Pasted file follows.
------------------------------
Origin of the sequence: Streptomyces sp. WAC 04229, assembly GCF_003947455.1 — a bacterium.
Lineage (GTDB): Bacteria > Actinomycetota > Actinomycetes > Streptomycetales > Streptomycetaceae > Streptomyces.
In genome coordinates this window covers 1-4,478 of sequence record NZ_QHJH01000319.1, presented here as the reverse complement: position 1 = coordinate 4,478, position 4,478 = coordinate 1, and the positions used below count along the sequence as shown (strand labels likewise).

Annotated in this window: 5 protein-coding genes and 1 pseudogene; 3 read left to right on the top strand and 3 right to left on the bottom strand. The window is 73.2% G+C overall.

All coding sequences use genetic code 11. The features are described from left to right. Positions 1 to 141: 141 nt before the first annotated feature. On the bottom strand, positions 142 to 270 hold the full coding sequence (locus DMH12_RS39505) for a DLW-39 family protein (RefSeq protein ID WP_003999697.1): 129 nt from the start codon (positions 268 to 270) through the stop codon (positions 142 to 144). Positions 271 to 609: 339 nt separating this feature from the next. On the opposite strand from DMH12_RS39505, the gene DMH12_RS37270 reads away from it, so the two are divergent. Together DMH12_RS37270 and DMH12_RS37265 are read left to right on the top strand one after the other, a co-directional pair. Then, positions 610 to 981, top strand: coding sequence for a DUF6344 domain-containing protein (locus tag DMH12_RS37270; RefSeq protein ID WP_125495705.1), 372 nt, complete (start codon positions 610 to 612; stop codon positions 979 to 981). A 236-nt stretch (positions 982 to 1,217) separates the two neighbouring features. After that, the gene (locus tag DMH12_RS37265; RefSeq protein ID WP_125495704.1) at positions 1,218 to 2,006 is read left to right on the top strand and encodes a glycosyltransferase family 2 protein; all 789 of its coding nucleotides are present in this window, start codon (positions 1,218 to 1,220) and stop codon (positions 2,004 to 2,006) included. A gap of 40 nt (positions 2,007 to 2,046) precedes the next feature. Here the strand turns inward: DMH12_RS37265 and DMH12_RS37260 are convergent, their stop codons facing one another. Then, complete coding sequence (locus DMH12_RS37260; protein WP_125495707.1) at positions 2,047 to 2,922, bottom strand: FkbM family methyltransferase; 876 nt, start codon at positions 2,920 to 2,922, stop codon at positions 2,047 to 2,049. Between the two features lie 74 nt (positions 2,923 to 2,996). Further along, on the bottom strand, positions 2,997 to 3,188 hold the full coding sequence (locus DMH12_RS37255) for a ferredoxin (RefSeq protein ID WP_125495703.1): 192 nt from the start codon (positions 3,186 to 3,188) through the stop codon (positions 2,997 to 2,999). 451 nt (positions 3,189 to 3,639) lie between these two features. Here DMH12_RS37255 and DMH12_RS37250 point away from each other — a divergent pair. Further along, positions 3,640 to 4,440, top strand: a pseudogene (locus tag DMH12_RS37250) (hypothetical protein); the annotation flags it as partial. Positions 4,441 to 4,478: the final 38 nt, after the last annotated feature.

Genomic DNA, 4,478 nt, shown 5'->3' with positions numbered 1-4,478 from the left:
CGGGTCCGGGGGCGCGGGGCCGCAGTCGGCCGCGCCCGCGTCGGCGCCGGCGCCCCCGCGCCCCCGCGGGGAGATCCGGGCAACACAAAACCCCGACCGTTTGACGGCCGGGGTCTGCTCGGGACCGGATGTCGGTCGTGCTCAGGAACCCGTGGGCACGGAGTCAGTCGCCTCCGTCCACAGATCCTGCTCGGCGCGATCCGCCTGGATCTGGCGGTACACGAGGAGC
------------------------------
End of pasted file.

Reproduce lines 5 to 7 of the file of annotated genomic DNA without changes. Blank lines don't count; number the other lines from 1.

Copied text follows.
All coding sequences use genetic code 11. The features are described from left to right. Positions 1 to 141: 141 nt before the first annotated feature. On the bottom strand, positions 142 to 270 hold the full coding sequence (locus DMH12_RS39505) for a DLW-39 family protein (RefSeq protein ID WP_003999697.1): 129 nt from the start codon (positions 268 to 270) through the stop codon (positions 142 to 144). Positions 271 to 609: 339 nt separating this feature from the next. On the opposite strand from DMH12_RS39505, the gene DMH12_RS37270 reads away from it, so the two are divergent. Together DMH12_RS37270 and DMH12_RS37265 are read left to right on the top strand one after the other, a co-directional pair. Then, positions 610 to 981, top strand: coding sequence for a DUF6344 domain-containing protein (locus tag DMH12_RS37270; RefSeq protein ID WP_125495705.1), 372 nt, complete (start codon positions 610 to 612; stop codon positions 979 to 981). A 236-nt stretch (positions 982 to 1,217) separates the two neighbouring features. After that, the gene (locus tag DMH12_RS37265; RefSeq protein ID WP_125495704.1) at positions 1,218 to 2,006 is read left to right on the top strand and encodes a glycosyltransferase family 2 protein; all 789 of its coding nucleotides are present in this window, start codon (positions 1,218 to 1,220) and stop codon (positions 2,004 to 2,006) included. A gap of 40 nt (positions 2,007 to 2,046) precedes the next feature. Here the strand turns inward: DMH12_RS37265 and DMH12_RS37260 are convergent, their stop codons facing one another. Then, complete coding sequence (locus DMH12_RS37260; protein WP_125495707.1) at positions 2,047 to 2,922, bottom strand: FkbM family methyltransferase; 876 nt, start codon at positions 2,920 to 2,922, stop codon at positions 2,047 to 2,049. Between the two features lie 74 nt (positions 2,923 to 2,996). Further along, on the bottom strand, positions 2,997 to 3,188 hold the full coding sequence (locus DMH12_RS37255) for a ferredoxin (RefSeq protein ID WP_125495703.1): 192 nt from the start codon (positions 3,186 to 3,188) through the stop codon (positions 2,997 to 2,999). 451 nt (positions 3,189 to 3,639) lie between these two features. Here DMH12_RS37255 and DMH12_RS37250 point away from each other — a divergent pair. Further along, positions 3,640 to 4,440, top strand: a pseudogene (locus tag DMH12_RS37250) (hypothetical protein); the annotation flags it as partial. Positions 4,441 to 4,478: the final 38 nt, after the last annotated feature.

Genomic DNA, 4,478 nt, shown 5'->3' with positions numbered 1-4,478 from the left:
CGGGTCCGGGGGCGCGGGGCCGCAGTCGGCCGCGCCCGCGTCGGCGCCGGCGCCCCCGCGCCCCCGCGGGGAGATCCGGGCAACACAAAACCCCGACCGTTTGACGGCCGGGGTCTGCTCGGGACCGGATGTCGGTCGTGCTCAGGAACCCGTGGGCACGGAGTCAGTCGCCTCCGTCCACAGATCCTGCTCGGCGCGATCCGCCTGGATCTGGCGGTACACGAGGAGC